How did today's debate over euthanasia (taken from the Greek word for 'good death') become so divisive in American society? In A Merciful End Ian Dowbiggin tells, for the first time, the dramatic story of those reformers who struggled throughout the twentieth century to change the nation's attitudes towards mercy killing and assisted suicide. Having had access to confidential records in the United States, England and Canada, and having interviewed leading figures in the American euthanasia movement, he reveals that euthanasia has been a contentious issue in America for over a century, long before Jack Kevorkian began helping patients to die. Over the course of the twentieth century, a group of public-spirited men and women tried to break down ancient Judeo-Christian prohibitions against mercy killing, overturn state laws criminalizing assisted suicide, and convince the US Supreme Court that there is a right to die in the Constitution. In their eagerness to succeed, these euthanasia advocates have often sanctioned public policies that blur the fine line between choice and duty, freedom and coercion, the rights of the individual and the needs of society.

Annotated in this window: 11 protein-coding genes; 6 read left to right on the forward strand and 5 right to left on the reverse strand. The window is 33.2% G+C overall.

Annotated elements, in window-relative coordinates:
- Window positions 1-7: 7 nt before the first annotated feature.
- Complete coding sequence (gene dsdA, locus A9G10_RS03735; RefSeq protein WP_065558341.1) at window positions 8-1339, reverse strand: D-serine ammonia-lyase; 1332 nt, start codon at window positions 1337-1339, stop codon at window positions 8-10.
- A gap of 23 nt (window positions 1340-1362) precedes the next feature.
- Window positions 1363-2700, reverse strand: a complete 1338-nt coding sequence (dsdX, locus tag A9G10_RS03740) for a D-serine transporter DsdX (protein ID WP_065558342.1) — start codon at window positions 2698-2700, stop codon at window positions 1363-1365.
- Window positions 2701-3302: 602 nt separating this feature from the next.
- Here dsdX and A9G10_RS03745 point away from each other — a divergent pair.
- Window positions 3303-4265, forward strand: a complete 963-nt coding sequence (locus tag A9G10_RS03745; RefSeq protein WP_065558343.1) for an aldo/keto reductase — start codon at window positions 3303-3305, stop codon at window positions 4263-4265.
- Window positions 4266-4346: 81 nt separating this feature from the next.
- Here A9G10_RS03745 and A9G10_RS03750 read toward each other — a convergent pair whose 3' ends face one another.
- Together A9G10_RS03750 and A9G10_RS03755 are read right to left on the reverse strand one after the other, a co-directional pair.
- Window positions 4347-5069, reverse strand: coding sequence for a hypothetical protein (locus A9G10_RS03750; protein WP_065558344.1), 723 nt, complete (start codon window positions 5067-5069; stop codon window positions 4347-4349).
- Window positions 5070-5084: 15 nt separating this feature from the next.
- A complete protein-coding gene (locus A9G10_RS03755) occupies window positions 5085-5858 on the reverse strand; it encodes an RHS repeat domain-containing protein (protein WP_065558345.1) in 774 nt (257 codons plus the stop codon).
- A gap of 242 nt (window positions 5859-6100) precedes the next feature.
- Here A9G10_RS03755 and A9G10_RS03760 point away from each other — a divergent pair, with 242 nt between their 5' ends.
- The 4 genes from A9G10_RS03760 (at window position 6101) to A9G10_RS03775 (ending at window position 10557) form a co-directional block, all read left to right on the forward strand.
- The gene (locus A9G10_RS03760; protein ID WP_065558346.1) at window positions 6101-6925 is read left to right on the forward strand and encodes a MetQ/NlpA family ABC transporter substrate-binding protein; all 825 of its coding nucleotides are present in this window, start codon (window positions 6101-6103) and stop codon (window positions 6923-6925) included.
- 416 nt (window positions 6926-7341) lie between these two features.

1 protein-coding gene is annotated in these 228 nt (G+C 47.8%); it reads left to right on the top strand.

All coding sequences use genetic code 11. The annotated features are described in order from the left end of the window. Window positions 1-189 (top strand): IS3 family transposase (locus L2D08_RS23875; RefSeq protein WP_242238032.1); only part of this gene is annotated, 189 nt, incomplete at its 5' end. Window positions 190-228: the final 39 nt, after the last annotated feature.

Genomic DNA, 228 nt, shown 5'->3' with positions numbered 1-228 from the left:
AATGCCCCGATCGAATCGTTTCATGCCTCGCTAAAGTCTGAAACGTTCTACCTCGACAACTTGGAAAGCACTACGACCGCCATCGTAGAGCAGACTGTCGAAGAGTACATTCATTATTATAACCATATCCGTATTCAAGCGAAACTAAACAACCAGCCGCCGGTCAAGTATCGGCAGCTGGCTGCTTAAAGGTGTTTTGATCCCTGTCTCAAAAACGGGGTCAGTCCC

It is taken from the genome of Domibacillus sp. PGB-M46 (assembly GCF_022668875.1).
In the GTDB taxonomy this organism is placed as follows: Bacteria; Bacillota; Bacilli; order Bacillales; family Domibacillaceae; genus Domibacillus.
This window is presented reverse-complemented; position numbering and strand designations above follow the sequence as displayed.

By the dawn of the twenty-first century, they had won some small victories, and the debate over whose lives were worth living still raged, but Dowbiggin argues that more and more Americans seemed to prefer better end-of-life care to sweeping changes in laws about euthanasia. America's euthanasia movement entered the twenty-first century ready and willing to fight new wars but facing an uphill battle against sentiments such as these. Original, wide-ranging in scope, but sensitive to the personal dimensions of euthanasia, A Merciful End is an illuminating and cautionary account of the tension between motives and methods within twentieth century social reform. It provides a refreshingly new perspective on an old debate.